CREATE TABLE `restaurant` (
`id` INT(10) UNSIGNED NOT NULL AUTO_INCREMENT,
`name` VARCHAR(150) NOT NULL,
`contact` TEXT NOT NULL,
`description` TEXT NOT NULL,
`website` VARCHAR(250) NOT NULL,
`images` TEXT NOT NULL,
`user_id` INT(11) UNSIGNED NOT NULL,
`welcome` TEXT NOT NULL,
`seats` INT(5) UNSIGNED NOT NULL,
`tstamp_add` INT(35) UNSIGNED NOT NULL DEFAULT '0',
`tstamp_edit` INT(35) UNSIGNED NOT NULL DEFAULT '0',
`deleted` TINYINT(2) UNSIGNED NOT NULL DEFAULT '0',
PRIMARY KEY (`id`)
) COLLATE='utf8_general_ci' ENGINE=MyISAM;

2. Installing and Setting Up the SQL Frontend

Okay, now lets change to the TYPO3 backend. I am working on version 4.6.7 and have just installed mh_lib (which is required) and mh_omsqlio from the official repository in the extension manager.

Disable Caching
Disable Caching

Next, I create a new page on which the SQL Frontend shall appear. Most important here is to set the page to be a no cache page since the extension loads new data via AJAX and cannot handle cached database entries as these do not come live from the database. You do this by editing page properties and setting the Cache Disable checkbox on the Behavior tab.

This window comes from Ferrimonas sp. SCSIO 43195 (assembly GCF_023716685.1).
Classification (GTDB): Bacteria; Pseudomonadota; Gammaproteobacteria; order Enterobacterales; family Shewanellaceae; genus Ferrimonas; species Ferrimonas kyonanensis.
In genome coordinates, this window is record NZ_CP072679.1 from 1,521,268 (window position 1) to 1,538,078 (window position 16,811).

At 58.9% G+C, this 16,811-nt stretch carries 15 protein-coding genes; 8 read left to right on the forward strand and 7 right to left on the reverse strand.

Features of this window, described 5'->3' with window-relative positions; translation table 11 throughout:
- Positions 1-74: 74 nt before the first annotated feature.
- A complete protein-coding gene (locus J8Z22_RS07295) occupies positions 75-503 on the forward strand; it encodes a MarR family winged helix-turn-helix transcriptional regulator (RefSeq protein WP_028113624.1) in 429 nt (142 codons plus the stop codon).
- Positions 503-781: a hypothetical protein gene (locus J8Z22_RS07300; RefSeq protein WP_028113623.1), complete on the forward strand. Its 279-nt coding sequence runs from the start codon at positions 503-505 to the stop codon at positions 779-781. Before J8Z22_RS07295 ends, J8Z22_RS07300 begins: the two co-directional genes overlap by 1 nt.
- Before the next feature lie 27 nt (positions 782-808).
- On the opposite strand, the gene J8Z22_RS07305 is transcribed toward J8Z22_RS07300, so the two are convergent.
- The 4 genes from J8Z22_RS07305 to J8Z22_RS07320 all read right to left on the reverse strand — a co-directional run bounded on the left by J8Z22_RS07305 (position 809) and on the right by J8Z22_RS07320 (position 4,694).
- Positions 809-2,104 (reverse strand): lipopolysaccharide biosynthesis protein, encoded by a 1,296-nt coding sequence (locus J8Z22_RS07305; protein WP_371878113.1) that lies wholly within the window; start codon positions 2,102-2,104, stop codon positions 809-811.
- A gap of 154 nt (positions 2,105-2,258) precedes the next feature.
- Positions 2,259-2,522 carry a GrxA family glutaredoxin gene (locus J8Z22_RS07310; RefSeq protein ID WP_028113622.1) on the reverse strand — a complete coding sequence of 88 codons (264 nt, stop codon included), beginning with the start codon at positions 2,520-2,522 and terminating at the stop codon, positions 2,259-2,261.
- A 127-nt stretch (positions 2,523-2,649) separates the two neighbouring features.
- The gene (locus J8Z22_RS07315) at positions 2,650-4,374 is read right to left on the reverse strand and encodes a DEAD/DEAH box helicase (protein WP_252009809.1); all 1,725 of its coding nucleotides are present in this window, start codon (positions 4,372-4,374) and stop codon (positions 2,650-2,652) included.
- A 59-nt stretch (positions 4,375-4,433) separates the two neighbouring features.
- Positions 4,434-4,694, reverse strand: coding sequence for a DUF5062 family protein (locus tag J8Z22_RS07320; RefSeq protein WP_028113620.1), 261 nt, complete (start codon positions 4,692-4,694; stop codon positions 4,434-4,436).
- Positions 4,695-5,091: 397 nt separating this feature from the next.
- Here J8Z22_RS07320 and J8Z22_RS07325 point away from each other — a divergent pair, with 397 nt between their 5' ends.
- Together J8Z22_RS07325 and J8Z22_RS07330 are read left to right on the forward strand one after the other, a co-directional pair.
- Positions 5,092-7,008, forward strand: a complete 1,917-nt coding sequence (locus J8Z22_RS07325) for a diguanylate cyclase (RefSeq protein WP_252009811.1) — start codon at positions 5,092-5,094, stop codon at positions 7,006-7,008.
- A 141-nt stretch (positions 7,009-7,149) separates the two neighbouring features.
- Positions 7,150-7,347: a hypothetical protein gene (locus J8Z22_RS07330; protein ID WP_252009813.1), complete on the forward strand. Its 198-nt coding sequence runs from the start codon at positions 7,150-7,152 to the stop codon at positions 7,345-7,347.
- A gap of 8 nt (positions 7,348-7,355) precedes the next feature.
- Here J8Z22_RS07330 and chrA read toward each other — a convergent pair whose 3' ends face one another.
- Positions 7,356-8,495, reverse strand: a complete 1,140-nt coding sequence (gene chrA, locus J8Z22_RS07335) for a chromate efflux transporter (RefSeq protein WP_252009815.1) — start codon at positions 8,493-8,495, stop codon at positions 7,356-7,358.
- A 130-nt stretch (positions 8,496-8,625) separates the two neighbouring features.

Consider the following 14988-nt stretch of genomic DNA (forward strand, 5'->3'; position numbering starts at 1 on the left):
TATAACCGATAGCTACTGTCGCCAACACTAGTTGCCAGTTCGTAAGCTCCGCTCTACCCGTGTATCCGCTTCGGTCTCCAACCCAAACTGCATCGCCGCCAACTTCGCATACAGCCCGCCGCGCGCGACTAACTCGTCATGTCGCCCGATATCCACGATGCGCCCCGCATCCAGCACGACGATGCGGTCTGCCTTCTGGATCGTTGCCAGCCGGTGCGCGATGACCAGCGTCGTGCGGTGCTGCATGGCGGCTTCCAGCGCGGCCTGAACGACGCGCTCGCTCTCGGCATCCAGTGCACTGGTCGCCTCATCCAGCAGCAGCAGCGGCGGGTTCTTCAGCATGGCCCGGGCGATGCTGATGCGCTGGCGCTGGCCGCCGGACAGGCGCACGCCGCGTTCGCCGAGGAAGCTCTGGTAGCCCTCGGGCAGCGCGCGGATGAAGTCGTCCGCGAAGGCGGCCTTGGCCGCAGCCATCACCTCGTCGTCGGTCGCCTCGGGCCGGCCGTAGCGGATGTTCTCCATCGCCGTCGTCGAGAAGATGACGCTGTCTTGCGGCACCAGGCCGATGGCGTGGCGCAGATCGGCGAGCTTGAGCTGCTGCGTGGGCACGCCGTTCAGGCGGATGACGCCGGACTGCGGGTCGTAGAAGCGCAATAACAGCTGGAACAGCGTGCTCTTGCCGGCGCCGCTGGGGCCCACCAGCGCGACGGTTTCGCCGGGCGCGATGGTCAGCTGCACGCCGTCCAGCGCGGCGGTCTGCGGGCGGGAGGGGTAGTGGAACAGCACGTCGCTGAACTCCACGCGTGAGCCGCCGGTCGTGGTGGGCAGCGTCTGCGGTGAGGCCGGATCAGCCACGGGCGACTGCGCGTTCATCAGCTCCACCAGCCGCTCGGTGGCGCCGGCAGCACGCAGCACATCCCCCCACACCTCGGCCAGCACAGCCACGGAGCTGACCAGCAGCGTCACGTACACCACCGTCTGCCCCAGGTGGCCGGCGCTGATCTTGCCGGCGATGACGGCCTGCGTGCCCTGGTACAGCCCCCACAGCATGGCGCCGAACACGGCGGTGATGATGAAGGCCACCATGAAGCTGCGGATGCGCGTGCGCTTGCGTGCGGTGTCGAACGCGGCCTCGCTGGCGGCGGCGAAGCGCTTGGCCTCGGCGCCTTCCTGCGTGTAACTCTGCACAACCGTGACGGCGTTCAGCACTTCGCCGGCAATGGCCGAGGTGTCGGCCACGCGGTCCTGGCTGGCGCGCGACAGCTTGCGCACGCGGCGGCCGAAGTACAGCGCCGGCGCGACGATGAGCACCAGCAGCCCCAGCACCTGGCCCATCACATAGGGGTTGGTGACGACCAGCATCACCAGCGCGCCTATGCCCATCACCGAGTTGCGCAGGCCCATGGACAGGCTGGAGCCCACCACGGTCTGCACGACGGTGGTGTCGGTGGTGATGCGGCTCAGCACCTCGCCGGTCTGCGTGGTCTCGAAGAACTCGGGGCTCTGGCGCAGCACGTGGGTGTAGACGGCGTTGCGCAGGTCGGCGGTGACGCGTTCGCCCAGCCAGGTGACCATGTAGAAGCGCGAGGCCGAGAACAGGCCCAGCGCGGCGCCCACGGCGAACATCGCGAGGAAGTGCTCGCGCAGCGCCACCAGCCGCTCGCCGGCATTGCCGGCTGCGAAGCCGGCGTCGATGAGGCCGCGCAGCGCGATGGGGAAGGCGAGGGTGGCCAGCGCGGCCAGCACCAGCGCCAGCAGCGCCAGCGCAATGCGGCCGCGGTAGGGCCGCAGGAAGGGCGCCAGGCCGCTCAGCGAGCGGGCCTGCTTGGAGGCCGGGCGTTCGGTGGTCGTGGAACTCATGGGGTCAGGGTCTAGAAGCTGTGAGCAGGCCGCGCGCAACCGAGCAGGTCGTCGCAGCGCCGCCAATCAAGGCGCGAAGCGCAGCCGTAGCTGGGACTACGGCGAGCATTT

Now we insert a new content element on this page and change its Type to Insert Plugin. After saving we can select SQL Frontend from the Plugin Dropdown and save again.

3. Basic Configuration

Blank setup
Not nice but working.

In order to just see something, all fields are fine except on the Database tab. Enter the database settings; in my case i created the table inside the TYPO3 database which gives me the opportunity just to check the Use TYPO3 Database checkbox and insert the table name. Save and update the frontend.

4. Choose and Name Fields

Okay, we don’t want visitors to see everything. So we choose the fields to be shown (Database > Show those database fields and links) and give them nicer names (Optical > Different column titles than in database).

5. Add, Edit and Delete Entries

Now we need the restaurants. So we enable addingediting and deleting (General), and, if you like, also duplicating and multiple editing. Save it and enter a few restaurants; leave the food and pictures fields empty.

First data
First data inserted.